**the Ideal Gas model**

One can visualize an ideal gas as one in which there are no intermolecular forces, like a series of perfectly hard spheres which collide but which otherwise do not interact with each other.

In other words, the following conditions are assumed for an Ideal Gas:

• The molecules are perfectly elastic

• The molecules have no size

The ideal gas law has four parameters and a constant, R:

**P V = n R T**

where:

• **p** is the pressure

• **V** is the volume occupied by "n" number of moles

• **n** is the number of moles: the amount of gas (see __here__)

• **R** is the gas constant (with Ideal Gas, R has the same value for all gases: with volume in liters, KPA pressure and temperature in ° K, R = 8,314472. The value of R can be determined experimentally with a known amount (number of moles) of gas, pressure, temperature and volume: R = PV / nT)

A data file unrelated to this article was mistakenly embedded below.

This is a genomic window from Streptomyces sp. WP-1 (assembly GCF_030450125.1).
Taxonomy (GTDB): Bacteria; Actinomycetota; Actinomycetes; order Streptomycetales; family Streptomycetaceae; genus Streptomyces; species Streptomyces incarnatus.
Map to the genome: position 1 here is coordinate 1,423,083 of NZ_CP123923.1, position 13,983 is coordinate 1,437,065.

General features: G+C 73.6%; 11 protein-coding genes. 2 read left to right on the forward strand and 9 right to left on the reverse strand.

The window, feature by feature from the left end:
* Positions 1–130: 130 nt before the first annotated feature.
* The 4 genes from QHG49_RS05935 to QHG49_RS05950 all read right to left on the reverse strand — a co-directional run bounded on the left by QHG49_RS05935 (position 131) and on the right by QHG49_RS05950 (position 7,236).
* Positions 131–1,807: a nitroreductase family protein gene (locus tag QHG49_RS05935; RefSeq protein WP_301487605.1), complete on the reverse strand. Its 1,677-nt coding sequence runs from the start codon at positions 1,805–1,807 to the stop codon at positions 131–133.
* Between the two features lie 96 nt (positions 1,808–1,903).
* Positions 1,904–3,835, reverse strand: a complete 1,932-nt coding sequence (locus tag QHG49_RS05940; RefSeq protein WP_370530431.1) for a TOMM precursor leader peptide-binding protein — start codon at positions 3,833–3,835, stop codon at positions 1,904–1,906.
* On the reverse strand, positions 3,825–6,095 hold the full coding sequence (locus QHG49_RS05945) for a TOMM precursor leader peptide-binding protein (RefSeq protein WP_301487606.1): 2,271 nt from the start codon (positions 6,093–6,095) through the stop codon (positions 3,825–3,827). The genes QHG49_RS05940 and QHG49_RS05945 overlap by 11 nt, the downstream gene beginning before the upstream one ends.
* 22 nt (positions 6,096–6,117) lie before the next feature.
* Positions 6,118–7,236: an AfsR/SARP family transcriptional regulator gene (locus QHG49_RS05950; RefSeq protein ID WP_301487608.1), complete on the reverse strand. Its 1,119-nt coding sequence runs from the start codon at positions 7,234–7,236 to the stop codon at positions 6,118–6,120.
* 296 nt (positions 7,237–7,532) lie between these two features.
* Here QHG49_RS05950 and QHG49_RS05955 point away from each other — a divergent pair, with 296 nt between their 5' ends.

• **T** is the temperature

According to the Ideal Gas law let’s calculate the number of moles per liter at the pressure of 100 bar and 20 ° C:

p = 100 bar = 10,000 kPa (kilopascals)

V = 1 liter

R = 8.314472

T = 20 °C = 293.15 K

n = PV / RT = 4.10275

Looking at the formula we can see that double pressure means double number of moles:

200 bar pressure at 20 ° C = 8.2055 moles

The Ideal Gas assumptions define a **direct proportionality between pressure and the amount of gas: with the same temperature, doubling the pressure and doubling the moles**.

According to this assumption you would add the gases as "blocks" of pressure proportionally to the desired percentages, regardless of the kind of gas, the compositions of the initial mix and the target one and the sequence of gas.

**Too good to be true ? In fact it's not !**

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